Abbey Theatre School

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The Abbey Theatre School or the Abbey School of Acting, was a specialty school of the Abbey Theatre, Dublin, Ireland. It was established in 1911 by W.B. Yeats[1]:59 and further developed by Lady Gregory to continue performances in Dublin while the main cast was overseas in America.[2]

The first director of the school was the theatre director Nugent Monck, who was requested to begin the school by Yeats.[1]:59 The first play performed by the school was The Countess Cathleen, also written by Yeats.

The school was the primary place that amateur actors could receive training in acting before breaking onto the professional circuit.[3] In the beginning the plays were performed in the Abbey Theatre, but in 1927 was moved to the newly constructed Peacock Theatre that was located on the first floor of the Abbey Theatre.[4]:138

Many well-known Irish actors and directors had attended or taught at the school. Among them were Lennox Robinson,[5]:513[6]:49 Stephen Rea,[7] and Frank Fay.[8]:181

The school was not in continuous operation and was revived many times, according to Tomás MacAnna.[9]:278, 284, 286 One brief period was the years 1967–1970, when Frank Dermody attempted to revive it, but it was closed after a number of complaints.[4]:236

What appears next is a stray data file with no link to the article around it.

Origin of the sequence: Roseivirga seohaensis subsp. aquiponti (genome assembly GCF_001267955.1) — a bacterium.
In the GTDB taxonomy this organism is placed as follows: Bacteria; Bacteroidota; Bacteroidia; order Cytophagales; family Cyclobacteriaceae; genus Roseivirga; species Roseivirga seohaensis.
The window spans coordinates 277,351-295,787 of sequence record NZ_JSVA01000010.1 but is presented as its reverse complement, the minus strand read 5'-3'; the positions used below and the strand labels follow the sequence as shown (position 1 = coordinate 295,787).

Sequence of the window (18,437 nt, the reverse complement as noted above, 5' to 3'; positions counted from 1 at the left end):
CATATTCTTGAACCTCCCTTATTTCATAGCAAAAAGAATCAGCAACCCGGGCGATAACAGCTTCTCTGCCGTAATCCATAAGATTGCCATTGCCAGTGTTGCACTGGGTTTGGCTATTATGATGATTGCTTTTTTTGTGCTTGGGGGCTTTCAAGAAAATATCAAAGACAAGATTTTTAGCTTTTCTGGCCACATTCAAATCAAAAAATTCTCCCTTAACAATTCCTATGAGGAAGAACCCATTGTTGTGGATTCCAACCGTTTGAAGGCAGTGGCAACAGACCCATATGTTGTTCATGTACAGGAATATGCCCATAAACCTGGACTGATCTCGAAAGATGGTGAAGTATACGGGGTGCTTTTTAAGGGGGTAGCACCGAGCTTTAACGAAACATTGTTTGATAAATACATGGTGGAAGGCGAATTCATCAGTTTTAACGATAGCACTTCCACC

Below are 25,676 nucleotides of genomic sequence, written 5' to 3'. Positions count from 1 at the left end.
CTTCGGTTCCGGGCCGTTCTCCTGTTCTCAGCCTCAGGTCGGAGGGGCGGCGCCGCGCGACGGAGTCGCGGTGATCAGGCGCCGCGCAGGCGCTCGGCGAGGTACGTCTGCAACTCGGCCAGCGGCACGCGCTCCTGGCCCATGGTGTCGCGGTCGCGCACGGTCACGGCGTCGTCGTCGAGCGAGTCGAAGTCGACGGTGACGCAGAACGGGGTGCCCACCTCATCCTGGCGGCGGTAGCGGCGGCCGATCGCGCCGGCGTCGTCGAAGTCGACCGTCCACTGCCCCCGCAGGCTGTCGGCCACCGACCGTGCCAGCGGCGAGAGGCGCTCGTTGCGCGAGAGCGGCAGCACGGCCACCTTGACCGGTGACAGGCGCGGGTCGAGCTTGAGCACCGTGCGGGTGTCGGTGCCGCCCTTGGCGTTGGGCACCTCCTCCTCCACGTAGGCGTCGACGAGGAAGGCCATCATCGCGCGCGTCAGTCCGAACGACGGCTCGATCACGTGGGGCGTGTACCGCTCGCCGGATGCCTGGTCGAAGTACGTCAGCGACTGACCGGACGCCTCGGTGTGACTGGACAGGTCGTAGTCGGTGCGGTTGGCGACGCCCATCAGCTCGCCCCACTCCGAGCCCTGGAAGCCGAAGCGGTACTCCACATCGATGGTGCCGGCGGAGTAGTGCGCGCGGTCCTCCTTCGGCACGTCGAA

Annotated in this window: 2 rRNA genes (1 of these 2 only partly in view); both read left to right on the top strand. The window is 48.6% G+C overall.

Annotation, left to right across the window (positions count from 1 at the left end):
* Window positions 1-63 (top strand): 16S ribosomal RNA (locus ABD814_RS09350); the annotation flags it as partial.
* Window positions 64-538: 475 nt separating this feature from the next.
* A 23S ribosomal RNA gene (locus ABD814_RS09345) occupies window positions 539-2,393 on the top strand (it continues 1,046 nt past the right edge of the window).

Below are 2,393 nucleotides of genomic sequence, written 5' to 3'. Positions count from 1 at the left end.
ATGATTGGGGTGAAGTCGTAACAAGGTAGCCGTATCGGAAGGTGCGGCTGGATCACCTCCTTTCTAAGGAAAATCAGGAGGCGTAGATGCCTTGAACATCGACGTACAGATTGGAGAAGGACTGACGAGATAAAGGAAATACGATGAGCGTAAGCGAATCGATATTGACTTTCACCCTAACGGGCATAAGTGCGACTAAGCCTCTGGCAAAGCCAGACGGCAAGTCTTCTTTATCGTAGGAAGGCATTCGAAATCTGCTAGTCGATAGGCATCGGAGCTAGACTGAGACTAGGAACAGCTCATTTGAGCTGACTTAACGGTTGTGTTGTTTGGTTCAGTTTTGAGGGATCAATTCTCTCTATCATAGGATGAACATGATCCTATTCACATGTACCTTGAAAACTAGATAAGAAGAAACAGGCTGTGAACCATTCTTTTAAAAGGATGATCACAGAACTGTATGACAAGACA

One of the last modern actors to graduate from the school was Colm Meaney.[3]

Early productions featuring the Abbey School of Acting[edit]

  • The Annunciation by Anon. 4 January 1912[10]:73
  • The Land of Heart's Desire by W.B. Yeats. 22, 23, 24 February 1912[10]:74
  • The World and the Chylde by Anon. 29 February 1912[10]:74


  1. ^ a b Welch, Robert (2003). The Abbey Theatre, 1899-1999: Form and Pressure. Oxford University Press. ISBN 9780199261352. Retrieved 19 September 2015.
  2. ^ "New School of Acting opens at the Abbey Theatre". National Library of Ireland Archives. RTE and Boston College. 21 February 1914. Retrieved 19 September 2015.
  3. ^ a b "Colm Meaney (Actor) Training Spotlight". The Irish Film & Television Network. 21 September 2007. Retrieved 2 December 2015.
  4. ^ a b Hunt, Hugh (1979). The Abbey, Ireland's National Theatre, 1904-1978. Columbia University Press. ISBN 9780231049061.
  5. ^ Yeats, William Butler (2010). William O'donnell, Douglas Archibald, ed. Autobiographies: The Collected Works of W.B. Yeats. 3. Simon and Schuster. ISBN 9781451603033. Retrieved 20 September 2015.
  6. ^ Lonergan, Patrick; O'Dwyer, Riana (2007). Echoes Down the Corridor. Peter Lang. ISBN 9781904505259. Retrieved 20 September 2015.
  7. ^ Auld, Tim (25 March 2016). "Stephen Rea: 'I never wanted to be a polite actor'". The Telegraph. Retrieved 22 March 2018.
  8. ^ Mikhail, E. H. (1988). The Abbey Theatre: Interviews and Recollections. Rowman & Littlefield. ISBN 9780389206163.
  9. ^ Chambers, Lilian (2001). Theatre Talk: Voices of Irish Theatre Practitioners. Peter Lang. ISBN 9780953425761. Retrieved 19 September 2015.
  10. ^ a b c d e Ritschel, Nelson O'Ceallaigh (2001). Productions of the Irish Theatre Movement, 1899-1916: A Checklist. Greenwood Publishing Group. ISBN 9780313317446. Retrieved 19 September 2015.

Coordinates: 53°20′55″N 6°15′26″W / 53.3486°N 6.2572°W / 53.3486; -6.2572